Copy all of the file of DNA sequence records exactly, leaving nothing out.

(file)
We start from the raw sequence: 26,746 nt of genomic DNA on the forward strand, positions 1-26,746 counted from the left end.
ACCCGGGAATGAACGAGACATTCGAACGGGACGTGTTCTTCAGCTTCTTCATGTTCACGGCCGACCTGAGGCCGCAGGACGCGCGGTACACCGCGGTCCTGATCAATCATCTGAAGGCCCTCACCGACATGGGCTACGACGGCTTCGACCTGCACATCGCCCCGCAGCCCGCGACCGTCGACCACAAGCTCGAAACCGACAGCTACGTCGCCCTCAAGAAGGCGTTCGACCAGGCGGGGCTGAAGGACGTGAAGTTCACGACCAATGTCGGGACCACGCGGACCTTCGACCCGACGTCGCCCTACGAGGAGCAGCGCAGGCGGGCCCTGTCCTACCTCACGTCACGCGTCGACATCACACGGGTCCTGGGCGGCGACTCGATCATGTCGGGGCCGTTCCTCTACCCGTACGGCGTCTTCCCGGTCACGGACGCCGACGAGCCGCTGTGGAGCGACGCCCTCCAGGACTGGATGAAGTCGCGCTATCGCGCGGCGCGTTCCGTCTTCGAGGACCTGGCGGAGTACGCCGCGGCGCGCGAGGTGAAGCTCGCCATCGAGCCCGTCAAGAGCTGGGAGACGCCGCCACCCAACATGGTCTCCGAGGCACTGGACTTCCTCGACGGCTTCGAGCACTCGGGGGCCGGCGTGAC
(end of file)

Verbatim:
We start from the raw sequence: 26,746 nt of genomic DNA on the forward strand, positions 1-26,746 counted from the left end.
ACCCGGGAATGAACGAGACATTCGAACGGGACGTGTTCTTCAGCTTCTTCATGTTCACGGCCGACCTGAGGCCGCAGGACGCGCGGTACACCGCGGTCCTGATCAATCATCTGAAGGCCCTCACCGACATGGGCTACGACGGCTTCGACCTGCACATCGCCCCGCAGCCCGCGACCGTCGACCACAAGCTCGAAACCGACAGCTACGTCGCCCTCAAGAAGGCGTTCGACCAGGCGGGGCTGAAGGACGTGAAGTTCACGACCAATGTCGGGACCACGCGGACCTTCGACCCGACGTCGCCCTACGAGGAGCAGCGCAGGCGGGCCCTGTCCTACCTCACGTCACGCGTCGACATCACACGGGTCCTGGGCGGCGACTCGATCATGTCGGGGCCGTTCCTCTACCCGTACGGCGTCTTCCCGGTCACGGACGCCGACGAGCCGCTGTGGAGCGACGCCCTCCAGGACTGGATGAAGTCGCGCTATCGCGCGGCGCGTTCCGTCTTCGAGGACCTGGCGGAGTACGCCGCGGCGCGCGAGGTGAAGCTCGCCATCGAGCCCGTCAAGAGCTGGGAGACGCCGCCACCCAACATGGTCTCCGAGGCACTGGACTTCCTCGACGGCTTCGAGCACTCGGGGGCCGGCGTGAC